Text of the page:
Anxiety Behaviours & Self-Care Tips

Did you know that the number one global mental health problem is anxiety? Altogether an estimated 275 million people, around 4% of the population, suffer from anxiety disorders worldwide.

What is anxiety?

Anxiety is a normal and totally healthy emotion that most of us feel on a regular basis when we face a potentially harmful situation: anxiety in fact is our survival kit to cope with problems. It comes with feelings of worry, nervousness and fear but it can also trigger a bunch of physical symptoms such as sweating, fast heart rate and chest tightness. These symptoms are usually the causes of a rush of adrenaline that prepares us to physically confront or escape from any danger. Today our anxious thoughts often revolve around work, relationships, life decisions, family issues, money, health and other areas that we personally feel important in our lives and pay special attention to.

However, when the uncomfortable feeling of anxiety is disproportionate (lasts too long and is too intense) compared to the original trigger, physical symptoms may include high blood pressure levels and even nausea. These more extreme responses of our body move beyond anxiety into an anxiety disorder that requires medical attention.


Anxiety disorder is an umbrella term for several diagnoses including panic disorder, specific phobia and selective mutism. Generalized anxiety disorder (GAD), the most common form of the disease generally comes with the following symptoms experienced persistently or to extreme levels:

  • irritability
  • restlessness
  • problems with concentrating
  • worry about life events, objects and situations
  • problems with falling and/or staying asleep


Identifying the reason behind feelings of anxiety is crucial for finding the best treatment method. According to Medical News Today, the following causes may be present in our lives separately but we can also experience several causes at once because they often co-exist and interact with one another:

  • genetics
  • medical factors such as the side effects of medication
  • environmental factors such as stress from work, school, relationship, money issues, etc.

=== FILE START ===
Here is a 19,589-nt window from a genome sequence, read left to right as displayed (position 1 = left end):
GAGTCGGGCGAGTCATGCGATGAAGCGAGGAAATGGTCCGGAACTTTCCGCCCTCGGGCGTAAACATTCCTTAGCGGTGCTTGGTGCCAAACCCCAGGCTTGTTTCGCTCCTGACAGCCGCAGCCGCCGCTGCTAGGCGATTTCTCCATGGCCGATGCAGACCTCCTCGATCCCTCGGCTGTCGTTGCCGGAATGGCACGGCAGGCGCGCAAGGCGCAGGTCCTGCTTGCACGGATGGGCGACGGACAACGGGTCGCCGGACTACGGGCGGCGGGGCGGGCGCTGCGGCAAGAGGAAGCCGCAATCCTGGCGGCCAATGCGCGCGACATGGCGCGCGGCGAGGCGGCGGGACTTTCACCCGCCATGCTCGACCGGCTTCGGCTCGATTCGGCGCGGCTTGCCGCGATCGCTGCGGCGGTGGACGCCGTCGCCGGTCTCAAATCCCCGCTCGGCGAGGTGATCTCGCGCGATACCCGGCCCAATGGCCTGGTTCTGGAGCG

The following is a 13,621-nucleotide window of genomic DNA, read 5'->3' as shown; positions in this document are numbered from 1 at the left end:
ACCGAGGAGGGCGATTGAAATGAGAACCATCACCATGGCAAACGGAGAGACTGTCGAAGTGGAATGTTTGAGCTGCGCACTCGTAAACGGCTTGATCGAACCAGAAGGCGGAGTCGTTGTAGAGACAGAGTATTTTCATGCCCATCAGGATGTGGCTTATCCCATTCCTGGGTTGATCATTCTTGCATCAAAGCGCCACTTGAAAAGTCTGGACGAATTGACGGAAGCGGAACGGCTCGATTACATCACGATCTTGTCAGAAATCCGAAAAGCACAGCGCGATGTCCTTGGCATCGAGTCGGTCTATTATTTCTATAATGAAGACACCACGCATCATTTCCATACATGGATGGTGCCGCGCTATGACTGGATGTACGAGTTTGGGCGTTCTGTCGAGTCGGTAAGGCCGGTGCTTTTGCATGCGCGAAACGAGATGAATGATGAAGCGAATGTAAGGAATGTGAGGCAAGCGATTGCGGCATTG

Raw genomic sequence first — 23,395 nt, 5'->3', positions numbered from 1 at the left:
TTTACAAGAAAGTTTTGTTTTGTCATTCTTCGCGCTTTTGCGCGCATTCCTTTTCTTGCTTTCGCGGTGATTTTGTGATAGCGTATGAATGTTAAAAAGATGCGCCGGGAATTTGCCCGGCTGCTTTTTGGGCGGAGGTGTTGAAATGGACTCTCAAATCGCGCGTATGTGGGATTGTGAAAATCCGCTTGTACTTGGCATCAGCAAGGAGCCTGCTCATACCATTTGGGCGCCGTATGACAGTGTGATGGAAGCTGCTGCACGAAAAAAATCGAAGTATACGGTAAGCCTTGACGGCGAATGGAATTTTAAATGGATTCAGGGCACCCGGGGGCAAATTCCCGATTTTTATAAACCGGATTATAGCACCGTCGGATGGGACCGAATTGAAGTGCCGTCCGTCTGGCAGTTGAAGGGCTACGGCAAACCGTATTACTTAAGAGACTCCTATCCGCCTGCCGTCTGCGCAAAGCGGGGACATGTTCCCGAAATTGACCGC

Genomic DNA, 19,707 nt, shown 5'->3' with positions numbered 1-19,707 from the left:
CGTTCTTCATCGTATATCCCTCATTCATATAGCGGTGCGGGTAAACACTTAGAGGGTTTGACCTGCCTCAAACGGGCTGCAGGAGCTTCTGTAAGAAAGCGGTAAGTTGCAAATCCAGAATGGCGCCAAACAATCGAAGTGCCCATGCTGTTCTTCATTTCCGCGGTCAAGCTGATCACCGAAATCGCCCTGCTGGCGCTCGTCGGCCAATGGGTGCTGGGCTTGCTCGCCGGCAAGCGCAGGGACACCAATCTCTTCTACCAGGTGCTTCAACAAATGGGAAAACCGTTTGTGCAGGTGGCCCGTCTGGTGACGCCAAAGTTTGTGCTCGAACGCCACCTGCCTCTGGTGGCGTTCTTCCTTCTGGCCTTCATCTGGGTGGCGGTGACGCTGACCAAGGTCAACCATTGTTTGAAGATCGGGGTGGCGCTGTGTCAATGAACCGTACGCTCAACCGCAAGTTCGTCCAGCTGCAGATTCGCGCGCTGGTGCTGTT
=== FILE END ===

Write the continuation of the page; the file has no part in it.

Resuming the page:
• brain chemistry, aka disruptions to hormones and electrical signals in the brain
  • use of or withdrawal from an illicit substance


If you experience milder or short-term anxiety disorder, you might be able to cope with it at home. In any other cases, anxiety treatment should include counselling and medication. There are several ways and practices with which one can address their anxious feelings but a balanced diet and daily routine are key to a successful treatment. Different relaxation techniques can also be helpful for many: yoga and Pilates classes, deep breathing exercises and meditation will all facilitate the switch-off of the brain and its negative thoughts.


It is equally important that you talk about your emotions to people you truly trust or someone who has overcome a similar situation, while positivity is similarly essential during hard times. It is highly recommended that you write down your pessimistic feelings and make a list of all the things that you can be grateful for next to it – this way you can focus on replacing the bad with the good in your life. List making, even if they are about responsibilities, can also help to plan your days and get more clear-sighted about your duties, thus teaching you to manage stress more efficiently. Last but not least, physical activities likewise release chemicals in the brain that support positivity.